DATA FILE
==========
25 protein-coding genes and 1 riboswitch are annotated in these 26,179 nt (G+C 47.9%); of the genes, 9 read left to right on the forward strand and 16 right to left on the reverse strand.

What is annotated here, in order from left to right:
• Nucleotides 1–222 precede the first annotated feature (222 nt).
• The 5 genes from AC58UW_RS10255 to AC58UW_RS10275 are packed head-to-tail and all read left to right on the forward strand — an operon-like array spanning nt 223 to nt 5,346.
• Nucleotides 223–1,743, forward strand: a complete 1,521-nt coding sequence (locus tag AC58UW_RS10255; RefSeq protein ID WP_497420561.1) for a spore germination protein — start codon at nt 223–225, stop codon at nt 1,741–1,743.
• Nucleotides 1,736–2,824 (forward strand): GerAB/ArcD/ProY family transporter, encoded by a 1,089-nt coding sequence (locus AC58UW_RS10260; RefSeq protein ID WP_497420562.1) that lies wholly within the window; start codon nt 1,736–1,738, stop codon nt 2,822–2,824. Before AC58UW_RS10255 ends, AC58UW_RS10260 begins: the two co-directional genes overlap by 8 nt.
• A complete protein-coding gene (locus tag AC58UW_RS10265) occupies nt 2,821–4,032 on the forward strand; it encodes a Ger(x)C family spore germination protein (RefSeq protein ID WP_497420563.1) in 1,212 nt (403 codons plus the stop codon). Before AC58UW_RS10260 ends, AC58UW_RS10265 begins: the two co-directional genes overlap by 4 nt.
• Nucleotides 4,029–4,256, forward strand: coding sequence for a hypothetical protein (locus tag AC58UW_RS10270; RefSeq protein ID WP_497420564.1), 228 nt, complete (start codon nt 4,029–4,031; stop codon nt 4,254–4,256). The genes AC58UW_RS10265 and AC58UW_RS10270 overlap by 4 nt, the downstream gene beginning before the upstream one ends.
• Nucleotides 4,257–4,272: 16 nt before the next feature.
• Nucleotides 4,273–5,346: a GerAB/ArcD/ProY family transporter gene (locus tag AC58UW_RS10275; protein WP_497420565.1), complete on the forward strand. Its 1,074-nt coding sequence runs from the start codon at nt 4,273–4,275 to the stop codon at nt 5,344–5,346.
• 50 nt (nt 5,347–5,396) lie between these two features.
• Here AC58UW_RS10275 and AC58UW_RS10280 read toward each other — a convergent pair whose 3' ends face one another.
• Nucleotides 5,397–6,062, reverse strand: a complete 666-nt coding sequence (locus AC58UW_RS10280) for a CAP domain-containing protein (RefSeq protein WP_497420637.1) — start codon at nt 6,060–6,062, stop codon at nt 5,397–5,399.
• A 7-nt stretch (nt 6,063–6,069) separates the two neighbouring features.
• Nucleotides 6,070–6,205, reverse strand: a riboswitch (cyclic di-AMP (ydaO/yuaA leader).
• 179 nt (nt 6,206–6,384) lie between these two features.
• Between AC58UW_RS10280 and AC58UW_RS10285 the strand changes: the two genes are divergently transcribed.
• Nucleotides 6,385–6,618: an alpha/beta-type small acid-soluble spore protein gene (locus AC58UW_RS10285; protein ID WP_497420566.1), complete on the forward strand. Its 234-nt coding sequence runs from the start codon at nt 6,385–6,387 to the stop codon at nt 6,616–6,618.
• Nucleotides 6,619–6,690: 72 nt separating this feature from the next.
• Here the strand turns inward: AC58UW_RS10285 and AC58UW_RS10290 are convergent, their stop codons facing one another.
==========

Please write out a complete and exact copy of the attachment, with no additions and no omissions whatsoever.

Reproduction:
25 protein-coding genes and 1 riboswitch are annotated in these 26,179 nt (G+C 47.9%); of the genes, 9 read left to right on the forward strand and 16 right to left on the reverse strand.

What is annotated here, in order from left to right:
• Nucleotides 1–222 precede the first annotated feature (222 nt).
• The 5 genes from AC58UW_RS10255 to AC58UW_RS10275 are packed head-to-tail and all read left to right on the forward strand — an operon-like array spanning nt 223 to nt 5,346.
• Nucleotides 223–1,743, forward strand: a complete 1,521-nt coding sequence (locus tag AC58UW_RS10255; RefSeq protein ID WP_497420561.1) for a spore germination protein — start codon at nt 223–225, stop codon at nt 1,741–1,743.
• Nucleotides 1,736–2,824 (forward strand): GerAB/ArcD/ProY family transporter, encoded by a 1,089-nt coding sequence (locus AC58UW_RS10260; RefSeq protein ID WP_497420562.1) that lies wholly within the window; start codon nt 1,736–1,738, stop codon nt 2,822–2,824. Before AC58UW_RS10255 ends, AC58UW_RS10260 begins: the two co-directional genes overlap by 8 nt.
• A complete protein-coding gene (locus tag AC58UW_RS10265) occupies nt 2,821–4,032 on the forward strand; it encodes a Ger(x)C family spore germination protein (RefSeq protein ID WP_497420563.1) in 1,212 nt (403 codons plus the stop codon). Before AC58UW_RS10260 ends, AC58UW_RS10265 begins: the two co-directional genes overlap by 4 nt.
• Nucleotides 4,029–4,256, forward strand: coding sequence for a hypothetical protein (locus tag AC58UW_RS10270; RefSeq protein ID WP_497420564.1), 228 nt, complete (start codon nt 4,029–4,031; stop codon nt 4,254–4,256). The genes AC58UW_RS10265 and AC58UW_RS10270 overlap by 4 nt, the downstream gene beginning before the upstream one ends.
• Nucleotides 4,257–4,272: 16 nt before the next feature.
• Nucleotides 4,273–5,346: a GerAB/ArcD/ProY family transporter gene (locus tag AC58UW_RS10275; protein WP_497420565.1), complete on the forward strand. Its 1,074-nt coding sequence runs from the start codon at nt 4,273–4,275 to the stop codon at nt 5,344–5,346.
• 50 nt (nt 5,347–5,396) lie between these two features.
• Here AC58UW_RS10275 and AC58UW_RS10280 read toward each other — a convergent pair whose 3' ends face one another.
• Nucleotides 5,397–6,062, reverse strand: a complete 666-nt coding sequence (locus AC58UW_RS10280) for a CAP domain-containing protein (RefSeq protein WP_497420637.1) — start codon at nt 6,060–6,062, stop codon at nt 5,397–5,399.
• A 7-nt stretch (nt 6,063–6,069) separates the two neighbouring features.
• Nucleotides 6,070–6,205, reverse strand: a riboswitch (cyclic di-AMP (ydaO/yuaA leader).
• 179 nt (nt 6,206–6,384) lie between these two features.
• Between AC58UW_RS10280 and AC58UW_RS10285 the strand changes: the two genes are divergently transcribed.
• Nucleotides 6,385–6,618: an alpha/beta-type small acid-soluble spore protein gene (locus AC58UW_RS10285; protein ID WP_497420566.1), complete on the forward strand. Its 234-nt coding sequence runs from the start codon at nt 6,385–6,387 to the stop codon at nt 6,616–6,618.
• Nucleotides 6,619–6,690: 72 nt separating this feature from the next.
• Here the strand turns inward: AC58UW_RS10285 and AC58UW_RS10290 are convergent, their stop codons facing one another.